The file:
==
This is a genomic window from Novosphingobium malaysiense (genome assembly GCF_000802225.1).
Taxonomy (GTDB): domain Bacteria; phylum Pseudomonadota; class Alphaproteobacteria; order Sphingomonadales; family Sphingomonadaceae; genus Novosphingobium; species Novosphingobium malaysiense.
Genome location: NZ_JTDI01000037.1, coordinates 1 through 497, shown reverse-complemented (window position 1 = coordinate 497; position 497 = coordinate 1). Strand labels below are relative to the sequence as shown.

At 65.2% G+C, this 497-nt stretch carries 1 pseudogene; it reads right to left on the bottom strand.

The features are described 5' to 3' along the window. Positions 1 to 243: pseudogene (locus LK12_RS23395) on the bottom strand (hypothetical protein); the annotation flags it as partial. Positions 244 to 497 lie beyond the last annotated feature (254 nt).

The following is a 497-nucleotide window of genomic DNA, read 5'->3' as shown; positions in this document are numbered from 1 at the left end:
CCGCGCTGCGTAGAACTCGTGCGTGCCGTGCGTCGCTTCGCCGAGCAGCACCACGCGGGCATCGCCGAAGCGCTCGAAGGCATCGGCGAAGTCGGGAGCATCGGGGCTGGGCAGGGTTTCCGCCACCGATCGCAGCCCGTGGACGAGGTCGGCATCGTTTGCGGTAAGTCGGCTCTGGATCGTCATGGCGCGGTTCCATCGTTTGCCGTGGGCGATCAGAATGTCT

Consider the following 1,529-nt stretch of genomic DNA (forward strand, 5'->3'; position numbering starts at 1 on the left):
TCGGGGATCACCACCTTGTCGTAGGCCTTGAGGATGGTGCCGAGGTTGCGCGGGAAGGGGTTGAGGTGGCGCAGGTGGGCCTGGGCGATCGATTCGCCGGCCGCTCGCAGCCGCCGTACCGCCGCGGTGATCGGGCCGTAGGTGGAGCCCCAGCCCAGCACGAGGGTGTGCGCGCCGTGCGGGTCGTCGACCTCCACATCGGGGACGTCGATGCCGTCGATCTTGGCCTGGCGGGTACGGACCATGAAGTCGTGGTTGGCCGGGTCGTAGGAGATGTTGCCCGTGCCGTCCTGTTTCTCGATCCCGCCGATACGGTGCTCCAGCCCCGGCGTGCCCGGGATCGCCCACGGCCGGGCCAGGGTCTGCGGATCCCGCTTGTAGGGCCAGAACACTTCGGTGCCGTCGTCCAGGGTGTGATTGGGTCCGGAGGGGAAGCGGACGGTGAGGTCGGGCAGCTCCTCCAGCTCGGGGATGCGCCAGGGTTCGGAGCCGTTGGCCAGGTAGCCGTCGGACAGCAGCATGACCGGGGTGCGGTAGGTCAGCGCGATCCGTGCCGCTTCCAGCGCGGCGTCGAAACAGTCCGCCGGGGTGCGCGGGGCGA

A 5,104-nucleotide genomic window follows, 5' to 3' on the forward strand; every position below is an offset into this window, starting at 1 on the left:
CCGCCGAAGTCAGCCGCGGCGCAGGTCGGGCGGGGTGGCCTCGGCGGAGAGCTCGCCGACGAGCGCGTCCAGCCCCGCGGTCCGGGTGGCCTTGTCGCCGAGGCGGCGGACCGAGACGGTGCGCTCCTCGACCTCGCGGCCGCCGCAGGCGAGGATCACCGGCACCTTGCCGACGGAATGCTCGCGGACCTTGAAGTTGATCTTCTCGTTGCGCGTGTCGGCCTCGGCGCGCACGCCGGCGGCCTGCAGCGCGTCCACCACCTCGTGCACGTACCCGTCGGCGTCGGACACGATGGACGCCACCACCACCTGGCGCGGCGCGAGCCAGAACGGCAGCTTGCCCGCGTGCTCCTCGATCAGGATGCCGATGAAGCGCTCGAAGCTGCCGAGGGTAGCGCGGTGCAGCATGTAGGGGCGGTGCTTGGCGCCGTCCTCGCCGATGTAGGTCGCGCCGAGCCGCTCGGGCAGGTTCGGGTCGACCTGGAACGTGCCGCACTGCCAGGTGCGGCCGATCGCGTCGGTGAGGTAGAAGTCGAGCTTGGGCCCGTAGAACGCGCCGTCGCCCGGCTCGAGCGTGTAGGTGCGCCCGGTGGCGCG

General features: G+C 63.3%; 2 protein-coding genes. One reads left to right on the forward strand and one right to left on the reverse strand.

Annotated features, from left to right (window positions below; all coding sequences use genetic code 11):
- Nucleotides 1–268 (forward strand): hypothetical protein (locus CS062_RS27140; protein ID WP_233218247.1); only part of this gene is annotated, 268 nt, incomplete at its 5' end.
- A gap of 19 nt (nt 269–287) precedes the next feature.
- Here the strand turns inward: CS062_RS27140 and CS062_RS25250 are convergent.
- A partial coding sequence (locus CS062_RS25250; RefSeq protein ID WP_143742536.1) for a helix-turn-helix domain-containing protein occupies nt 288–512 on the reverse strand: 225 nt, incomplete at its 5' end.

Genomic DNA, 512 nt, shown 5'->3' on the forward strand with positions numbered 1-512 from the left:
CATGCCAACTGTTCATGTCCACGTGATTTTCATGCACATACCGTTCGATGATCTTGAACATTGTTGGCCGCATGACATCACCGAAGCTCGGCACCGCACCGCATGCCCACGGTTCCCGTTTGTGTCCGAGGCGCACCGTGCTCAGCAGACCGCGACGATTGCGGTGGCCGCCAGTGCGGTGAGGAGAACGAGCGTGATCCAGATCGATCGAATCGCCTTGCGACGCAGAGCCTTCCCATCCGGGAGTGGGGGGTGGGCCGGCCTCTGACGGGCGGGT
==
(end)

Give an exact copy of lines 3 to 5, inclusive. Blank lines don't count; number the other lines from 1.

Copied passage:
Genome location: NZ_JTDI01000037.1, coordinates 1 through 497, shown reverse-complemented (window position 1 = coordinate 497; position 497 = coordinate 1). Strand labels below are relative to the sequence as shown.

At 65.2% G+C, this 497-nt stretch carries 1 pseudogene; it reads right to left on the bottom strand.

The features are described 5' to 3' along the window. Positions 1 to 243: pseudogene (locus LK12_RS23395) on the bottom strand (hypothetical protein); the annotation flags it as partial. Positions 244 to 497 lie beyond the last annotated feature (254 nt).